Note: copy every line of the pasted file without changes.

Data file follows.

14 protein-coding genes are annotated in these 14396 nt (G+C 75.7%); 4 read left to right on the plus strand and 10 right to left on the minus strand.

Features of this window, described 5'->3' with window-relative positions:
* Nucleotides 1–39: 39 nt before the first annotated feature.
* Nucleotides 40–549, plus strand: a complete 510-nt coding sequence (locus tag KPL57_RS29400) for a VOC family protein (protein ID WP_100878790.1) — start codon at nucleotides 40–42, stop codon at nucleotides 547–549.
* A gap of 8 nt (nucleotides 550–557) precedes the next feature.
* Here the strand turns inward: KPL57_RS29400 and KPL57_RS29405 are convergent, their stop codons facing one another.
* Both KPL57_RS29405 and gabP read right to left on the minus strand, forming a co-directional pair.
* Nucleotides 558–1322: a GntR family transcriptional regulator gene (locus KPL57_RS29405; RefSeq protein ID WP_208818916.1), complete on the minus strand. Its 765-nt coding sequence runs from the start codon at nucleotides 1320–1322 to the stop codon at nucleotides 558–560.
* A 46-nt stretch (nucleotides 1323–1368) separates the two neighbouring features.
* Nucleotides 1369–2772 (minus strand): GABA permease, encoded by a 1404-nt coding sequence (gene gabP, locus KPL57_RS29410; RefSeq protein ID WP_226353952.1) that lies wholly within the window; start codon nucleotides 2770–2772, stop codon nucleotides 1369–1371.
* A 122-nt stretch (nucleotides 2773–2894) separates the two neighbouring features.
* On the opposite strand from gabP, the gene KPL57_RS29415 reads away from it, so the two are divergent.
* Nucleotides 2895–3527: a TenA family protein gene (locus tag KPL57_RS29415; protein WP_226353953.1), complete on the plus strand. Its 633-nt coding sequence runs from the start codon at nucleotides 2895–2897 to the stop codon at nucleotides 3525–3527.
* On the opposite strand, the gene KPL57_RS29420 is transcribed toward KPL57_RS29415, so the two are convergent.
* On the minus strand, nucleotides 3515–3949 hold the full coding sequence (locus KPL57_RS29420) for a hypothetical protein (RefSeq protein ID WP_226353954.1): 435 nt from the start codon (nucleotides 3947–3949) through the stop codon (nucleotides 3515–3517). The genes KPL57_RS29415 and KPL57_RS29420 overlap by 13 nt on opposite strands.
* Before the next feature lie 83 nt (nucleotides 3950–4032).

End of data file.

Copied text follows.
14 protein-coding genes are annotated in these 14396 nt (G+C 75.7%); 4 read left to right on the plus strand and 10 right to left on the minus strand.

Features of this window, described 5'->3' with window-relative positions:
* Nucleotides 1–39: 39 nt before the first annotated feature.
* Nucleotides 40–549, plus strand: a complete 510-nt coding sequence (locus tag KPL57_RS29400) for a VOC family protein (protein ID WP_100878790.1) — start codon at nucleotides 40–42, stop codon at nucleotides 547–549.
* A gap of 8 nt (nucleotides 550–557) precedes the next feature.
* Here the strand turns inward: KPL57_RS29400 and KPL57_RS29405 are convergent, their stop codons facing one another.
* Both KPL57_RS29405 and gabP read right to left on the minus strand, forming a co-directional pair.
* Nucleotides 558–1322: a GntR family transcriptional regulator gene (locus KPL57_RS29405; RefSeq protein ID WP_208818916.1), complete on the minus strand. Its 765-nt coding sequence runs from the start codon at nucleotides 1320–1322 to the stop codon at nucleotides 558–560.
* A 46-nt stretch (nucleotides 1323–1368) separates the two neighbouring features.
* Nucleotides 1369–2772 (minus strand): GABA permease, encoded by a 1404-nt coding sequence (gene gabP, locus KPL57_RS29410; RefSeq protein ID WP_226353952.1) that lies wholly within the window; start codon nucleotides 2770–2772, stop codon nucleotides 1369–1371.
* A 122-nt stretch (nucleotides 2773–2894) separates the two neighbouring features.
* On the opposite strand from gabP, the gene KPL57_RS29415 reads away from it, so the two are divergent.
* Nucleotides 2895–3527: a TenA family protein gene (locus tag KPL57_RS29415; protein WP_226353953.1), complete on the plus strand. Its 633-nt coding sequence runs from the start codon at nucleotides 2895–2897 to the stop codon at nucleotides 3525–3527.
* On the opposite strand, the gene KPL57_RS29420 is transcribed toward KPL57_RS29415, so the two are convergent.
* On the minus strand, nucleotides 3515–3949 hold the full coding sequence (locus KPL57_RS29420) for a hypothetical protein (RefSeq protein ID WP_226353954.1): 435 nt from the start codon (nucleotides 3947–3949) through the stop codon (nucleotides 3515–3517). The genes KPL57_RS29415 and KPL57_RS29420 overlap by 13 nt on opposite strands.
* Before the next feature lie 83 nt (nucleotides 3950–4032).